An interdisciplinary panel discussion consisting of Colorado State University faculty members will be held at Avogadro’s Number from 5:30 to 6:30 p.m. Wednesday preceding a United Nations conference on climate change.
The 21st session of the Conference of Parties, known as COP 21 or the 2015 Paris Climate Conference, will be held in Paris, France at the beginning of December. Six faculty delegates from CSU will attend, including panelist Peter Backlund.
The event, which is sponsored by the School of Global Environmental Sustainability as a part of their Managing the Planet panel series, will try to answer the climate change policy question: “Can the world agree?”
“It’s less a scientific question than a political one,” said Keith Paustian, a professor in the Department of Soil and Crop Sciences, a panelist and an attendee of previous COPs. “Because I think the science of how greenhouse gases influence… the climate, that’s very solid and agreed-upon among scientists.”
Panelists will discuss the possible outcomes of the Paris Climate Talks for the United States and the world at large, providing insight into how these conferences work from past experience and research.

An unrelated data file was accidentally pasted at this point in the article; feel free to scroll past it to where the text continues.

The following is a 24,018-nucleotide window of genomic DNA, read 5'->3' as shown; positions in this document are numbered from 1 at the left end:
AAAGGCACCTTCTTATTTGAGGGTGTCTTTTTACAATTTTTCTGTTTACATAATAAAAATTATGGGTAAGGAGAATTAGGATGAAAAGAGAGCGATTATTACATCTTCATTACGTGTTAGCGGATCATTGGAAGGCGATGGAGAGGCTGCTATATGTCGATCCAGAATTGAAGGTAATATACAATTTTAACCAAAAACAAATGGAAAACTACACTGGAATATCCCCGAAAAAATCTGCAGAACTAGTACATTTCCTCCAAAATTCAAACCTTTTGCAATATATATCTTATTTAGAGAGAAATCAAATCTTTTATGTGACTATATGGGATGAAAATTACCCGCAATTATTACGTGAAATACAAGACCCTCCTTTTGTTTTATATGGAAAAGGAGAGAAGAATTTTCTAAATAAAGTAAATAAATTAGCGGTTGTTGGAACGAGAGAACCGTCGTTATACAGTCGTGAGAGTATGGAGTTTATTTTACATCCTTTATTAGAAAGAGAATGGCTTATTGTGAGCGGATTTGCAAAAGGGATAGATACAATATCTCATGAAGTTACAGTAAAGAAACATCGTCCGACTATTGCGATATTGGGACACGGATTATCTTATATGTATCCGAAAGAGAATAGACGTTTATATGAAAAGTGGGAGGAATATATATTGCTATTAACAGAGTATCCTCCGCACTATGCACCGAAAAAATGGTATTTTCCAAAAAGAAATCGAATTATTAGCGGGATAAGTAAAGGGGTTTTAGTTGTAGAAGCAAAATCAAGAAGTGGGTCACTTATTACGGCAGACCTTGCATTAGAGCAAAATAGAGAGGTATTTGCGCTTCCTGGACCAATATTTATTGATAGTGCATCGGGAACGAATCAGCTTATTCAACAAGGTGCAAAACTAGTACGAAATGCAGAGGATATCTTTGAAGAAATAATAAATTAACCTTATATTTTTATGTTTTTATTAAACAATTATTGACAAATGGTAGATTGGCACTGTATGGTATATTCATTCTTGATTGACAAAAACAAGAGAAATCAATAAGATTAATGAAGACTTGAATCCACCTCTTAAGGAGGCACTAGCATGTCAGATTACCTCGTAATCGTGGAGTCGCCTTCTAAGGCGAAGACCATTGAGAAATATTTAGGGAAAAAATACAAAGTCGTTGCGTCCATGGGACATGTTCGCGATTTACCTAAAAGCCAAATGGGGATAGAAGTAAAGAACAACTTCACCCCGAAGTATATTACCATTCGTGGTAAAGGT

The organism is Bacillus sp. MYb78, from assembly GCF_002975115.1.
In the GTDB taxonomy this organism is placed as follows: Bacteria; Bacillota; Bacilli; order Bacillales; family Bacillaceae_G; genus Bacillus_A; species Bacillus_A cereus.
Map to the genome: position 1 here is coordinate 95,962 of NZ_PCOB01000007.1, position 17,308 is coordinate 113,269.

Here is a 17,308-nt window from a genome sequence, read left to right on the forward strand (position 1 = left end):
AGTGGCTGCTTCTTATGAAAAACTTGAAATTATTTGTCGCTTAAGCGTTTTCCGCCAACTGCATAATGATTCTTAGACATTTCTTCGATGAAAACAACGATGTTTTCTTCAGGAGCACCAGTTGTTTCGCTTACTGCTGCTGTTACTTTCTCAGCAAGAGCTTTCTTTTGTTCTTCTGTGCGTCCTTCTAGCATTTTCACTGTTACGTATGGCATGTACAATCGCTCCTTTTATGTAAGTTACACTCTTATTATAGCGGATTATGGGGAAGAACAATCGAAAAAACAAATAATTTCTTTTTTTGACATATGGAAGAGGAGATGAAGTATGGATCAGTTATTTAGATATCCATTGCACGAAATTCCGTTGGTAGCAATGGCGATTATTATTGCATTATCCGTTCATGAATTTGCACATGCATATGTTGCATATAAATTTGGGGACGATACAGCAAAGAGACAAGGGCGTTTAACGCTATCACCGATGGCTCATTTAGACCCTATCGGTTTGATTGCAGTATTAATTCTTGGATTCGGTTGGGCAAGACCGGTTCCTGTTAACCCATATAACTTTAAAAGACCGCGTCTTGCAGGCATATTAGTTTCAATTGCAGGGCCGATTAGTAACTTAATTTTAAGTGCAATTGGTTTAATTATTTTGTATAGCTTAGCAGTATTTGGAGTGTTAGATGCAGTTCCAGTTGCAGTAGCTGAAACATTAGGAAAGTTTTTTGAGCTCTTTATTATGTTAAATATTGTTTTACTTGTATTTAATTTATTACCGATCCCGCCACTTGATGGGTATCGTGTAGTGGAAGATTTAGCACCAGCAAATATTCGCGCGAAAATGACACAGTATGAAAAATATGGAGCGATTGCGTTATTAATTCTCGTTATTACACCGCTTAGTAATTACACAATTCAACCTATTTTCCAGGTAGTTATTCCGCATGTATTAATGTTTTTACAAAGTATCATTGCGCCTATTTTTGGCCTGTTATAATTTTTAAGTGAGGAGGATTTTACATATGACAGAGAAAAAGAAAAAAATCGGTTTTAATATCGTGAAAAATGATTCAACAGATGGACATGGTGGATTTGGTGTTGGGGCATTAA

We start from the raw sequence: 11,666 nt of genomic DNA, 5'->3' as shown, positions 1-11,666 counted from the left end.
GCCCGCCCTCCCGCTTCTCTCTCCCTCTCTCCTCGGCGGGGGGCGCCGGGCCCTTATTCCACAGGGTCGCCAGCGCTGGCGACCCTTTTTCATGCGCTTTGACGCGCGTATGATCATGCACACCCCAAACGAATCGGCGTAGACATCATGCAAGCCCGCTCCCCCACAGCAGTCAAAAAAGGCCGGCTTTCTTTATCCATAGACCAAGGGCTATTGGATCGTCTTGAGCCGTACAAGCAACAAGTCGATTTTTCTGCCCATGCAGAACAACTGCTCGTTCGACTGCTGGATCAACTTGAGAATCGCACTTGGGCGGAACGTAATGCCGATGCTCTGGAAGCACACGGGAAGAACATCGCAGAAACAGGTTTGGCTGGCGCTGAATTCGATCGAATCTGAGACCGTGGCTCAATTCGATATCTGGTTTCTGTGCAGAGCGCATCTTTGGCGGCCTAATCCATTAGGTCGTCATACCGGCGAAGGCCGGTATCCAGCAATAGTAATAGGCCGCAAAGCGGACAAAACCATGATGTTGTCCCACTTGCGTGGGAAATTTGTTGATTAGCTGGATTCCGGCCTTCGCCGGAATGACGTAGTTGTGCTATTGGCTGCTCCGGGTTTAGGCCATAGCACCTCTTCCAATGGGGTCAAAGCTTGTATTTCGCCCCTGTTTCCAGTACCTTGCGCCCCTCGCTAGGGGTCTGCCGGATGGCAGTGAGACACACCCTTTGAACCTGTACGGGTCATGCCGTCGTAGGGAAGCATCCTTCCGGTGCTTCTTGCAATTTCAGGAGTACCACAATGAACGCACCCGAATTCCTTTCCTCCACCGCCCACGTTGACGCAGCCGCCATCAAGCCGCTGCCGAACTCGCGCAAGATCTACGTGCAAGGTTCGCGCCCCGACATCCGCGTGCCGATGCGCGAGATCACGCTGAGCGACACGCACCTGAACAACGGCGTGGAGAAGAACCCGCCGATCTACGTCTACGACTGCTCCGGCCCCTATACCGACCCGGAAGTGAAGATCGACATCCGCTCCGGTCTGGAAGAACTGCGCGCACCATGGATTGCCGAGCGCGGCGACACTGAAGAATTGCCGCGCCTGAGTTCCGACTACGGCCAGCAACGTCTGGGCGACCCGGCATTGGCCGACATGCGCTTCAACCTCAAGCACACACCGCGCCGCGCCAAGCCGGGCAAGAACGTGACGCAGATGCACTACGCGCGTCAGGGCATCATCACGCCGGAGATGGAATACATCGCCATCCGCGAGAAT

“It would be great if they could (agree),” said Joe von Fischer, an associate professor in the Department of Biology. “One of the things that worries me is the rising nationalism of China and Russia, and their moving away from cooperative efforts. But if reducing (carbon dioxide) emissions is good for them, we might get a fortuitous agreement.”
The discussion will be moderated by Gene Kelly, SoGES Associate Director of Research and Development. The panelists will be:
- Michele Betsill, Department of Political Science
- Peter Backlund, School of Global Environmental Sustainability
- Joe von Fischer, Department of Biology
- Keith Paustian, Department of Soil and Crop Sciences
The goal of the panel is to “discuss the possible outcomes of the Paris Climate Talks for the United States and the world at large, while also providing insight into how these conferences work from past experience and research,” according to SoGES.
Paustian emphasized the importance of this conference to the UN’s effort to develop concrete and long-lasting climate policy.
“It’s important now for there to be some movement on the policy front… because there’s not really time to waste and there’s pretty convincing evidence that the longer we wait the harder it’ll be to turn the ship around.”
Collegian Sustainability Reporter Julia Rentsch can be reached online at email@example.com or on Twitter at @julia_rentsch.